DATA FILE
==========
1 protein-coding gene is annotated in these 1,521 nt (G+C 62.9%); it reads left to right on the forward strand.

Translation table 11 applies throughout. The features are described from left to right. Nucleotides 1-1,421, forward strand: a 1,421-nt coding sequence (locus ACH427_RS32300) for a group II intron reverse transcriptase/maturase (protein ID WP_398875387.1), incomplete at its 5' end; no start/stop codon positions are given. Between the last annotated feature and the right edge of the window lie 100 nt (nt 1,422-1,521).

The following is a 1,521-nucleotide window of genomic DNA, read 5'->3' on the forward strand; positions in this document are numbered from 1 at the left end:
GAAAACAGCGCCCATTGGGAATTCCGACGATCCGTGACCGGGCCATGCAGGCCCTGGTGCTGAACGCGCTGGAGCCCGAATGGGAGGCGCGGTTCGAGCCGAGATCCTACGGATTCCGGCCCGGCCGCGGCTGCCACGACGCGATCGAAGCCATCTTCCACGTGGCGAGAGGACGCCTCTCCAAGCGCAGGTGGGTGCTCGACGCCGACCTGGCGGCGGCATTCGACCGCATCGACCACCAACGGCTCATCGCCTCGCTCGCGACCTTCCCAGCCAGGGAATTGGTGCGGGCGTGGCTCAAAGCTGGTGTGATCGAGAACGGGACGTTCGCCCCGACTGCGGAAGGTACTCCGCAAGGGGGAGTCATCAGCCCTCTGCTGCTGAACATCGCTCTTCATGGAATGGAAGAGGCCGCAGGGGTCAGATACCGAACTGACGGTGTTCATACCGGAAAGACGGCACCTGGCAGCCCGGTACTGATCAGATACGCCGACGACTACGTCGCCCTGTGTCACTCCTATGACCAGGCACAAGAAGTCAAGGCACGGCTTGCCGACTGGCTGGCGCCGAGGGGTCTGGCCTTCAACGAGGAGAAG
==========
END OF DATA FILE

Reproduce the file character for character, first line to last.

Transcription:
1 protein-coding gene is annotated in these 1,521 nt (G+C 62.9%); it reads left to right on the forward strand.

Translation table 11 applies throughout. The features are described from left to right. Nucleotides 1-1,421, forward strand: a 1,421-nt coding sequence (locus ACH427_RS32300) for a group II intron reverse transcriptase/maturase (protein ID WP_398875387.1), incomplete at its 5' end; no start/stop codon positions are given. Between the last annotated feature and the right edge of the window lie 100 nt (nt 1,422-1,521).

The following is a 1,521-nucleotide window of genomic DNA, read 5'->3' on the forward strand; positions in this document are numbered from 1 at the left end:
GAAAACAGCGCCCATTGGGAATTCCGACGATCCGTGACCGGGCCATGCAGGCCCTGGTGCTGAACGCGCTGGAGCCCGAATGGGAGGCGCGGTTCGAGCCGAGATCCTACGGATTCCGGCCCGGCCGCGGCTGCCACGACGCGATCGAAGCCATCTTCCACGTGGCGAGAGGACGCCTCTCCAAGCGCAGGTGGGTGCTCGACGCCGACCTGGCGGCGGCATTCGACCGCATCGACCACCAACGGCTCATCGCCTCGCTCGCGACCTTCCCAGCCAGGGAATTGGTGCGGGCGTGGCTCAAAGCTGGTGTGATCGAGAACGGGACGTTCGCCCCGACTGCGGAAGGTACTCCGCAAGGGGGAGTCATCAGCCCTCTGCTGCTGAACATCGCTCTTCATGGAATGGAAGAGGCCGCAGGGGTCAGATACCGAACTGACGGTGTTCATACCGGAAAGACGGCACCTGGCAGCCCGGTACTGATCAGATACGCCGACGACTACGTCGCCCTGTGTCACTCCTATGACCAGGCACAAGAAGTCAAGGCACGGCTTGCCGACTGGCTGGCGCCGAGGGGTCTGGCCTTCAACGAGGAGAAG